In many countries across the world, discussions, policies and developments are actively emerging around open access to government data. It is believed that opening up government data to citizens is critical for enforcing transparency and accountability within the government. Open data is also seen as holding the potential to bring about greater citizens’ participation, empowering citizens to ask questions of their governments via not only the data that is made openly available but also through the interpretations that different stakeholders make of the open data. Besides advocacy for open data on grounds of democracy, it is also argued that opening government data can have significant economic potential, generating new industries and innovations.

Whilst some open government data initiatives are being led by governments, other open data projects are taking a grassroots approach, collecting and curating government data in reusable digital formats which can be used by specific communities at the grassroots and/or macro datasets that can be used/received/applied in different ways in different local/grassroots contexts. INGOs, NGOs and various civil society and community based organizations are also getting involved with open data activities, from sharing data they hold regarding aid flows, health, education, crime, land records, demographics, etc, to actively sourcing public data through freedom of information and right to information acts. The publishing of open data on the Internet can make it part of a global eco-system of data, and efforts are underway in technology, advocacy and policy-making communities to develop standards, approaches and tools for linking and analysing these new open data resources. At the same time, there are questions surrounding the very notion of ‘openness’, primarily whether openness and open data have negative repercussions for particular groups of citizens in certain social, geographic, political, demographic, cultural and other grassroots contexts.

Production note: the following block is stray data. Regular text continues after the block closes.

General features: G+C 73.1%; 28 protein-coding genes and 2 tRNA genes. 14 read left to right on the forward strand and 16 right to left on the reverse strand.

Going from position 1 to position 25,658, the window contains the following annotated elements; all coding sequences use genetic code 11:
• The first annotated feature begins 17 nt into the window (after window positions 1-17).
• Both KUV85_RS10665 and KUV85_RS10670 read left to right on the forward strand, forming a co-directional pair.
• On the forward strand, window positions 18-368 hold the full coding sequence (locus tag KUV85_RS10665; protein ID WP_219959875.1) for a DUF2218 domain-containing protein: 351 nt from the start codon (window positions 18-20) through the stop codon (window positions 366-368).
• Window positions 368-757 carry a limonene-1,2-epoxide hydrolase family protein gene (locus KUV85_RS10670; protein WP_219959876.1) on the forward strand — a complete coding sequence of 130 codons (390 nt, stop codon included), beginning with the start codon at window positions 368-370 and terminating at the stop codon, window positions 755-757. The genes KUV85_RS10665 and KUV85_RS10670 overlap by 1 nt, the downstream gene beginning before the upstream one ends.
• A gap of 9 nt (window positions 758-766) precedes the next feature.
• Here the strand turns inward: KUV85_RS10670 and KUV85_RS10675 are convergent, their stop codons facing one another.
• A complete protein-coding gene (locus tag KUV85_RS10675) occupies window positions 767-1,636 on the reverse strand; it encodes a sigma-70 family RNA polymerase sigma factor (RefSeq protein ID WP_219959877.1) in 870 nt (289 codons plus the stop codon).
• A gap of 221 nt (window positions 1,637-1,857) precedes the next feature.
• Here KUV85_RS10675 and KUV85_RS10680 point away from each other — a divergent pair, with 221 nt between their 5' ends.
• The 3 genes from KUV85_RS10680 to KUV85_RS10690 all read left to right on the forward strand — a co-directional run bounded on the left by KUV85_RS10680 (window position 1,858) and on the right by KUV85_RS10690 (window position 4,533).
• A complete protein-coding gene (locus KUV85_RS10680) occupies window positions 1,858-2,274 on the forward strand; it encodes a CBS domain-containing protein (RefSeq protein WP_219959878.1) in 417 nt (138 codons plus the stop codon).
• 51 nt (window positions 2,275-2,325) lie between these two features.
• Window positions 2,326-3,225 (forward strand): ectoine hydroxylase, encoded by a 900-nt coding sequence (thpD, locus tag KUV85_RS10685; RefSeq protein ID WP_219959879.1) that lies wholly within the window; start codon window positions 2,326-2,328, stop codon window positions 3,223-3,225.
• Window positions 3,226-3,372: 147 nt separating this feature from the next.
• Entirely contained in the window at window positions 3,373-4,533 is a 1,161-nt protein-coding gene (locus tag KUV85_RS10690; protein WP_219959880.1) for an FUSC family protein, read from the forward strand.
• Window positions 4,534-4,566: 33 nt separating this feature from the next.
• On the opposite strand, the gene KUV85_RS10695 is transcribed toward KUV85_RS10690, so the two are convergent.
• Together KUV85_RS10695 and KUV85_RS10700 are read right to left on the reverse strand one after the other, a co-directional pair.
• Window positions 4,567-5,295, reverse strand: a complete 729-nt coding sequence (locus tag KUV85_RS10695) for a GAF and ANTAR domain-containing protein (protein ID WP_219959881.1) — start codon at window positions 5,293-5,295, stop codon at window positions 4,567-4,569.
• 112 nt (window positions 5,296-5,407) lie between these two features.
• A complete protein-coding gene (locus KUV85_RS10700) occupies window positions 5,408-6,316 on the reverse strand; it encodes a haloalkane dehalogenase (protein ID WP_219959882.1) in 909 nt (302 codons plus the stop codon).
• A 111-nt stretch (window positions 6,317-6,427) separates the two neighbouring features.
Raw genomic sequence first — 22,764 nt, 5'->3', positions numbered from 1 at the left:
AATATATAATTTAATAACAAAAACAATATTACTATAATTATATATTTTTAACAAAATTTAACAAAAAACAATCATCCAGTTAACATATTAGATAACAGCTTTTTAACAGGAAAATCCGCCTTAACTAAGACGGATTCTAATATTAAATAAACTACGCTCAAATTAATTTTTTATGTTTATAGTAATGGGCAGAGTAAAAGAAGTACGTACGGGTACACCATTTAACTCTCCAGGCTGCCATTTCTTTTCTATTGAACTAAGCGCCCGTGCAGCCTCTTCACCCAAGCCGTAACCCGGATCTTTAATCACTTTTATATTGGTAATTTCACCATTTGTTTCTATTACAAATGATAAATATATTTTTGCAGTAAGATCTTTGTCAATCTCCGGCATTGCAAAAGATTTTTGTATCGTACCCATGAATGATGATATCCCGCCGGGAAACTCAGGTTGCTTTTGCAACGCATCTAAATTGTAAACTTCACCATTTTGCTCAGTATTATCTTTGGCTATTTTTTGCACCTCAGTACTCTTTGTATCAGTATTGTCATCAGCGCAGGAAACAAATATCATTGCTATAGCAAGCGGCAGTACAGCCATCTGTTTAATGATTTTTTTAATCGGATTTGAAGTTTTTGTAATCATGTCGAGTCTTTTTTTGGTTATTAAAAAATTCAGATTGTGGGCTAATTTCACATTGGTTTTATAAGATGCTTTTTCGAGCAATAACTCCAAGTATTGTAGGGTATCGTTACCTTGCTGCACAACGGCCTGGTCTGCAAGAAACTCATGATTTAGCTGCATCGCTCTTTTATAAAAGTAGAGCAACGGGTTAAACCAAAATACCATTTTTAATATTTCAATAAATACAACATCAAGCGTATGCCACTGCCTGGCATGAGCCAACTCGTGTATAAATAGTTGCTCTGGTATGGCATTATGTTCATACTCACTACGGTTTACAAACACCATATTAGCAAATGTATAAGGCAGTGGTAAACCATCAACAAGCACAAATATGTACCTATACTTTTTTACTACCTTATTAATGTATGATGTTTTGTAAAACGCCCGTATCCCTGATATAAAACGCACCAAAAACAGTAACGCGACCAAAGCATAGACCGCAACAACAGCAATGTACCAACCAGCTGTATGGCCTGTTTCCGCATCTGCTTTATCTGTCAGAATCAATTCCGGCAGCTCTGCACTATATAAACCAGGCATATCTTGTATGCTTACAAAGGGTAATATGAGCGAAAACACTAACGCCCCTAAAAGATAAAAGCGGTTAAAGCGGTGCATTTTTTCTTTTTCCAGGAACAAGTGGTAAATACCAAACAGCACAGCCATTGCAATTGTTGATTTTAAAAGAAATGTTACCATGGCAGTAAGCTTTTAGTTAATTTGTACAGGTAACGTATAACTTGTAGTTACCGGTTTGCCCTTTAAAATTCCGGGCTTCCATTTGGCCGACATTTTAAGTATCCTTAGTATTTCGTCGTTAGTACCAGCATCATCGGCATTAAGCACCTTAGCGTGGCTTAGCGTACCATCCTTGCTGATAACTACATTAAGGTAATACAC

In sum then, what we find in society today is not only various practices relating to open data, but also an active shift in paradigms about access and use of information and data, and notions of “openness” and “information/data”. These emerging/renewed paradigms are also configuring/reconfiguring understandings and practices of “community” and “citizenship”. We therefore find it imperative to engage with crucial questions that are emerging from these paradigm shifts as well as the related policy initiatives, programmatic action and field experiences.

Some of the questions that we hope this special issue will explore are:

  1. How are citizens’ groups, grassroots organizations, NGOs, diverse civil society associations and other public and private entities negotiating with different arms of the state to provide access to government data both in the presence and absence of official open data policies, freedom/right of information legislations and similar commitments on the part of governments?